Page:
As a business leader, I’ve always believed that one of the most important aspects of my job is to create and lead a culture that motivates employees to come to work every day and do their very best work. I’ve always known that in order to acquire, delight and retain customers my organizations (at the local, regional, national and global levels) needed to acquire, engage and retain the best talent. I’ve always known that the link between customer and employee satisfaction is strong.
Over the last few months I’ve been able to take the time to read some great books, articles and research reports; to meet with thought leaders and executives; and to attend conferences and courses focused on these aspects of organization and leadership success. Now I’ve got more than a “gut” instinct that the focus on creating a culture that puts customers first by recruiting, developing and retaining the right employees brings dividends that are more than repeat customers and happy employees. Now I’ve got real data.
Where did I get the data? I’ve read research reports from BlessingWhite, Gallup, SHRM, the U.S. Department of Labor and others. I’ve read books by Chip Conley, Mark Sanborn, Geoff Colvin, Leigh Branham and Mark Hirschfeld, Tony Hsieh, Jim Collins, Dave Logan, John King and Halee Fischer-Wright and Jonathan Haidt among others. I’ve had conversations with Tony Hsieh, Dave Ulrich, Doug and Kimberly Rath, Cathy Missildine-Martin, Paul Hebert, Joe Gerstandt, Jason Lauritsen, Chris Hoyt, Lars-Henrik Friis-Molin, John Sumser, William Tincup and many others. Basically, I’ve been a sponge.
And the outcome? Well now I see clearly that while having happy, committed employees is critical for organizational success, having the right happy, committed employees makes the difference between good customer service and exceptional customer service; the difference between good organization performance and exceptional organization performance — by any measure you wish to use.
The right happy employees are determined by what will exceed the customers’ expectations. And that’s about culture and values.
To create a culture that retains happy employees feels good on many levels. What leader doesn’t want to walk around and see smiling faces on their employees? But to create a culture that retains employees happy to make your customers ecstatic is the secret sauce of organization success.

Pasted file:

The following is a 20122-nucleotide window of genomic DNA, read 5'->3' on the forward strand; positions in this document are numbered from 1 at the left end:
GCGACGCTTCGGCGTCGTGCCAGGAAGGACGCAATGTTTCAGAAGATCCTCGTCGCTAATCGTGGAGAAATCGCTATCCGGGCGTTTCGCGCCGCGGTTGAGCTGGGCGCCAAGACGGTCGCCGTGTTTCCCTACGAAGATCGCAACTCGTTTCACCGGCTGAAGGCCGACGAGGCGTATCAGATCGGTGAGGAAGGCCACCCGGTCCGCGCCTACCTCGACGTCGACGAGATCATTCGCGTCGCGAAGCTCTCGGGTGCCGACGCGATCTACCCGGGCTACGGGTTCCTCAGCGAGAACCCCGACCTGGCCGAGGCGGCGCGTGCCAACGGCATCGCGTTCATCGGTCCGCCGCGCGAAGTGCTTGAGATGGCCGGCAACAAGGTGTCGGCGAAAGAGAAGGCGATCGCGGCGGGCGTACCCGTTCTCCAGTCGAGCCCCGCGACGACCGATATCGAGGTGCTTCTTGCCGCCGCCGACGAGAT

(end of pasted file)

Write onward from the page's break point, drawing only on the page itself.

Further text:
The reason for an organization’s existence is not to create a “happy” environment for employees. The reason for an organization’s existence is to create value for its stakeholders by serving its customers. You win in business by serving your customers better than anyone else. And it’s clear to me now that the key to serving your customers better than anyone else lies squarely in creating a culture that attracts and retains the right employees. I’m not sure many leaders see the difference here, but it seems huge to me.
In the hard work of creating a motivating culture almost every organization starts with their employees: what makes them happy, what will engage them, what will motivate them to commit over the long haul. I’ve come to believe that the hard work of creating a motivating culture needs to start at a different place: conversations with customers and potential customers. What is important to them in their interactions with your employees? What values will motivate their engagement, their commitment over the long haul? Once you have that input you can begin to translate it into organizational values, characteristics, behaviors and skills that become the basis for your culture work – and, ultimately, your talent acquisition, engagement, development and retention strategies.
It’s clear to me that both culture and organization success has to start with the customer. Only then will you know what kind of talent acquisition, engagement and retention strategies will lead to the type of organizational success that will value your organization among the strongest financial performers and land you on the lists of best companies to work for.
In other words, when creating and leading your organization’s culture look first to your customers and second to your employees.
Most do it the other way around.